Like many of the current, new generation of Rubyists, I came to Ruby because of Rails. However, unlike many of my generation, I stayed because Ruby is an acceptable Lisp. Prior to discovering Ruby, my programming fascinations were artificial intelligence and Lisp. If using Ruby as a Lisp were as cumbersome as using Python as a Lisp (or as unruly as using Perl as a Lisp), it's very likely I would have moved on.
One of the great things about Ruby is that you can come to Ruby from Lisp, and be happy, and you can come to Ruby from PHP, and be happy. Ruby is a fantastic melting pot, in this regard. But let's take that metaphor a little further. Here's what's going on if you complain about "magic" in Ruby. Some of us came to Ruby from more sophisticated places and we know that this so-called "magic" is a little on the quaint and limited side, but we don't make a big deal about it. But if you're coming to Ruby from PHP, that's like coming to New York City from Palookaville, Omaha. You're staring at the electric lights and you're wondering if there's some kind of witchcraft involved.
I'm from Chicago. I used to live in San Francisco. San Francisco is a beautiful city, but I always used to think it was silly when people from smaller towns called San Francisco "the big city." Chicago's population is about 40 times San Francisco's population, and it felt tiny to me. Beautiful, no doubt, but tiny. That's how I feel when I hear small-minded programmers calling a few mostly-elegant shortcuts "magic." Because if you think that's magic, you haven't seen shit. That is some Palookaville, Omaha bullshit, and you need to see the fucking world.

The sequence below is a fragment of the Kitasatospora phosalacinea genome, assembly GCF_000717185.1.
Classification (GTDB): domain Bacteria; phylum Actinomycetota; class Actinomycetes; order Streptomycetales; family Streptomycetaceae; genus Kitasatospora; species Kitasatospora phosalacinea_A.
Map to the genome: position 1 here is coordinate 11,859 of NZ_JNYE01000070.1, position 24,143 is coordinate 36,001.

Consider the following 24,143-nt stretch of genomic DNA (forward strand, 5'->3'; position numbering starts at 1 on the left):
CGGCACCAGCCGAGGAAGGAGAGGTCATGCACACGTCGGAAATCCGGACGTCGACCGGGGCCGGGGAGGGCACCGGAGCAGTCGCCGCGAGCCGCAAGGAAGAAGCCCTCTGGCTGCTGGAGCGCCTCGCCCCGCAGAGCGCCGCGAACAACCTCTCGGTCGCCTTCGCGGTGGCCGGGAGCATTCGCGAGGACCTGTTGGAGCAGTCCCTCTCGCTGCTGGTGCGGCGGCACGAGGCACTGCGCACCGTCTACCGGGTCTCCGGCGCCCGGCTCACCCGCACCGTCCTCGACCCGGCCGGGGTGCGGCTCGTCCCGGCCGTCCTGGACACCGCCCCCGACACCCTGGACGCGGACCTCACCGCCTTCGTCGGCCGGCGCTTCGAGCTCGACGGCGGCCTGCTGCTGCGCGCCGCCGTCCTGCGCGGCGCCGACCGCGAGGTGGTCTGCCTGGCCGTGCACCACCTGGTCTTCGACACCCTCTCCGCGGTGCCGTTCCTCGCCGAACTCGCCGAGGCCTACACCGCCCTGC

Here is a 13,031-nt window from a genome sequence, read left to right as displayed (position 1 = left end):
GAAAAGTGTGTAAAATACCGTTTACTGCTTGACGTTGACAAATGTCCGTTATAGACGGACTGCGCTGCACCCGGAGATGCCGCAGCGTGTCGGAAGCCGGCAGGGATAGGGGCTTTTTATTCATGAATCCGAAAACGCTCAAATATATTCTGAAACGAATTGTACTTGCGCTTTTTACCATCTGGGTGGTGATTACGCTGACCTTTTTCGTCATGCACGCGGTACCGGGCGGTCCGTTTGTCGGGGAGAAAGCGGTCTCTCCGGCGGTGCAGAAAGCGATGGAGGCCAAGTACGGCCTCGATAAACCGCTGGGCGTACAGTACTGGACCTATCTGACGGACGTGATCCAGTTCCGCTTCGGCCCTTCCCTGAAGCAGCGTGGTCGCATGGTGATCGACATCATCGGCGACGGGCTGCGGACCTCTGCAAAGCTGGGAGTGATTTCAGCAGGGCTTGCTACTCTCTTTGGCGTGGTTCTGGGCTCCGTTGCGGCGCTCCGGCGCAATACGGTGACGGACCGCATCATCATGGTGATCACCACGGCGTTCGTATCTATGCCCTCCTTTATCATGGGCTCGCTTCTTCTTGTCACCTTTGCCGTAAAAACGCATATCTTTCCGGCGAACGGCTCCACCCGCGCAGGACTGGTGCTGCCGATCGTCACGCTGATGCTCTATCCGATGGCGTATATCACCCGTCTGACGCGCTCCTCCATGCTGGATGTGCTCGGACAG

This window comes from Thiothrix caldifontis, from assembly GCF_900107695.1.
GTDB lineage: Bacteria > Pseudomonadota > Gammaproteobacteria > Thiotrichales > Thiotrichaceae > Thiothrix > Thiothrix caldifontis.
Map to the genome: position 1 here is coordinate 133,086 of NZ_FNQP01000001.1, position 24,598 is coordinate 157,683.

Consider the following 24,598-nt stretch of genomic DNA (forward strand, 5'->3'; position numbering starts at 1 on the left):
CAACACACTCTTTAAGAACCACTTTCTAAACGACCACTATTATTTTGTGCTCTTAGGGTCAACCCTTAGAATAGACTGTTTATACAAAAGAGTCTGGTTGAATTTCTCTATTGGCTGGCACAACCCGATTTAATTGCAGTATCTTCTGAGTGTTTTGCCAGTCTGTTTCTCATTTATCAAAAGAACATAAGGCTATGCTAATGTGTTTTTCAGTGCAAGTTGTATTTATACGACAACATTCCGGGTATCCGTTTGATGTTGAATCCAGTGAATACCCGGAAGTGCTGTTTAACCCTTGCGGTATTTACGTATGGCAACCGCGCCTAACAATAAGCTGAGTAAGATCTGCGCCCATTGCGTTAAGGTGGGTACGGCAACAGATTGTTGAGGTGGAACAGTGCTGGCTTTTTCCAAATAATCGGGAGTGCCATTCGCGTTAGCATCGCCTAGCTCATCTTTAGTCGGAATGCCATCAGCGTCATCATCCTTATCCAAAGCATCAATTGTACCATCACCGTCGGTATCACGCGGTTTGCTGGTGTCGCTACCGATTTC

Now, again, when people complain about "magic" the reason they do it is because Ruby's mostly-elegant shortcuts are not quite as elegant as they could be, and also because since everything at the beginner level in Ruby is easy to get right the first time, a lot of Ruby beginners assume its "magic" will be also, and codebases suffer as a result - because Ruby's "magic" is only easy to jump right into for Lispers and Smalltalkers who have seen it all before and already learned the necessary skills. For everyone else, there's pain, there's codebases falling apart, there's ridiculous incomprehensible errors. I'm not disputing that. I understand that. I sympathize. I have felt that pain.
However, a rational viewpoint will serve you so much better, as a programmer, than a superstitious one. It's not magic. There is no magic involved. It's just, if you never learnt Lisp, then you never learned to program, and Ruby's power is exposing a deficiency in your skills. That's all. And with so many former PHP people and Java people who never really learnt to program jumping on the Ruby bandwagon, it's no surprise that a lot of code is breaking at that exact point in Ruby where the monkey-code features end and the real-language features begin.
The correct response is not calling arbitrary features "magic". The correct response is to finish learning how to write code. And please believe me, you're not going to be able to master it until you stop calling it magic. Recognize it for what it is. It's programming. That's all.
Will he finish what he begins?